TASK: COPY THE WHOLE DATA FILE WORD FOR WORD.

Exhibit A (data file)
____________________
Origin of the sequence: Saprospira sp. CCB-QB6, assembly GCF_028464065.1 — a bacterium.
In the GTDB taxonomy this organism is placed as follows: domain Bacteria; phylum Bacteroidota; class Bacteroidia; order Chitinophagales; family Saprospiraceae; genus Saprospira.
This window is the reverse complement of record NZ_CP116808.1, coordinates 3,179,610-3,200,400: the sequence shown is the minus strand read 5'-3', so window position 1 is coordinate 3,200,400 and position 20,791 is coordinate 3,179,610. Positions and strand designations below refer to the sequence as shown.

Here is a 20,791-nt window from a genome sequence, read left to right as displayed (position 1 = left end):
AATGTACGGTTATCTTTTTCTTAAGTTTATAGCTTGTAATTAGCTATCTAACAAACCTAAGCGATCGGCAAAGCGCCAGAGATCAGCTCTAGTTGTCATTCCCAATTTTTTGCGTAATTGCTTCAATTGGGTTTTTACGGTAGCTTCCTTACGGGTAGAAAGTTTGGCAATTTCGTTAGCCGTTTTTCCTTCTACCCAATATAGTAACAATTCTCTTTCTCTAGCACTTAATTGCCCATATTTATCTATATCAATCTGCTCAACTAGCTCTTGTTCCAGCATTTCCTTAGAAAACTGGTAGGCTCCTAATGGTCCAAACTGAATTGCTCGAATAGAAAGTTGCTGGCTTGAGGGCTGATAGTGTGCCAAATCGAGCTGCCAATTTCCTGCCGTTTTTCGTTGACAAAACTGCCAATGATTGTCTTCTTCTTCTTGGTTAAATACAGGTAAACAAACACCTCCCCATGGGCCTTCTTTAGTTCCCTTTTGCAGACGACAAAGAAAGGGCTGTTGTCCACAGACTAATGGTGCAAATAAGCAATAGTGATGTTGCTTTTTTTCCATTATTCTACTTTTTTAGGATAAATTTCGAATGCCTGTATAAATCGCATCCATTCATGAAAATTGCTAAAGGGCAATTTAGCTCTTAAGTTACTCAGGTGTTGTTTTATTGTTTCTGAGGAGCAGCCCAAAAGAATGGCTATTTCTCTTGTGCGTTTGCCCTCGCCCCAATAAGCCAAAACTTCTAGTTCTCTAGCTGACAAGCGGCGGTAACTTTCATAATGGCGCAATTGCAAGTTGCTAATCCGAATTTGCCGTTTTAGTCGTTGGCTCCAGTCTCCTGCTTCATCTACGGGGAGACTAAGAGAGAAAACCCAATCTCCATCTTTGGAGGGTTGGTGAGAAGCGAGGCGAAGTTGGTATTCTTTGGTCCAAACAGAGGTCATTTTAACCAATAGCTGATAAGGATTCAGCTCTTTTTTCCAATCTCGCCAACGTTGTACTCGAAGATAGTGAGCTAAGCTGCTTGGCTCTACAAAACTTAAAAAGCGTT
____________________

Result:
Origin of the sequence: Saprospira sp. CCB-QB6, assembly GCF_028464065.1 — a bacterium.
In the GTDB taxonomy this organism is placed as follows: domain Bacteria; phylum Bacteroidota; class Bacteroidia; order Chitinophagales; family Saprospiraceae; genus Saprospira.
This window is the reverse complement of record NZ_CP116808.1, coordinates 3,179,610-3,200,400: the sequence shown is the minus strand read 5'-3', so window position 1 is coordinate 3,200,400 and position 20,791 is coordinate 3,179,610. Positions and strand designations below refer to the sequence as shown.

Here is a 20,791-nt window from a genome sequence, read left to right as displayed (position 1 = left end):
AATGTACGGTTATCTTTTTCTTAAGTTTATAGCTTGTAATTAGCTATCTAACAAACCTAAGCGATCGGCAAAGCGCCAGAGATCAGCTCTAGTTGTCATTCCCAATTTTTTGCGTAATTGCTTCAATTGGGTTTTTACGGTAGCTTCCTTACGGGTAGAAAGTTTGGCAATTTCGTTAGCCGTTTTTCCTTCTACCCAATATAGTAACAATTCTCTTTCTCTAGCACTTAATTGCCCATATTTATCTATATCAATCTGCTCAACTAGCTCTTGTTCCAGCATTTCCTTAGAAAACTGGTAGGCTCCTAATGGTCCAAACTGAATTGCTCGAATAGAAAGTTGCTGGCTTGAGGGCTGATAGTGTGCCAAATCGAGCTGCCAATTTCCTGCCGTTTTTCGTTGACAAAACTGCCAATGATTGTCTTCTTCTTCTTGGTTAAATACAGGTAAACAAACACCTCCCCATGGGCCTTCTTTAGTTCCCTTTTGCAGACGACAAAGAAAGGGCTGTTGTCCACAGACTAATGGTGCAAATAAGCAATAGTGATGTTGCTTTTTTTCCATTATTCTACTTTTTTAGGATAAATTTCGAATGCCTGTATAAATCGCATCCATTCATGAAAATTGCTAAAGGGCAATTTAGCTCTTAAGTTACTCAGGTGTTGTTTTATTGTTTCTGAGGAGCAGCCCAAAAGAATGGCTATTTCTCTTGTGCGTTTGCCCTCGCCCCAATAAGCCAAAACTTCTAGTTCTCTAGCTGACAAGCGGCGGTAACTTTCATAATGGCGCAATTGCAAGTTGCTAATCCGAATTTGCCGTTTTAGTCGTTGGCTCCAGTCTCCTGCTTCATCTACGGGGAGACTAAGAGAGAAAACCCAATCTCCATCTTTGGAGGGTTGGTGAGAAGCGAGGCGAAGTTGGTATTCTTTGGTCCAAACAGAGGTCATTTTAACCAATAGCTGATAAGGATTCAGCTCTTTTTTCCAATCTCGCCAACGTTGTACTCGAAGATAGTGAGCTAAGCTGCTTGGCTCTACAAAACTTAAAAAGCGTT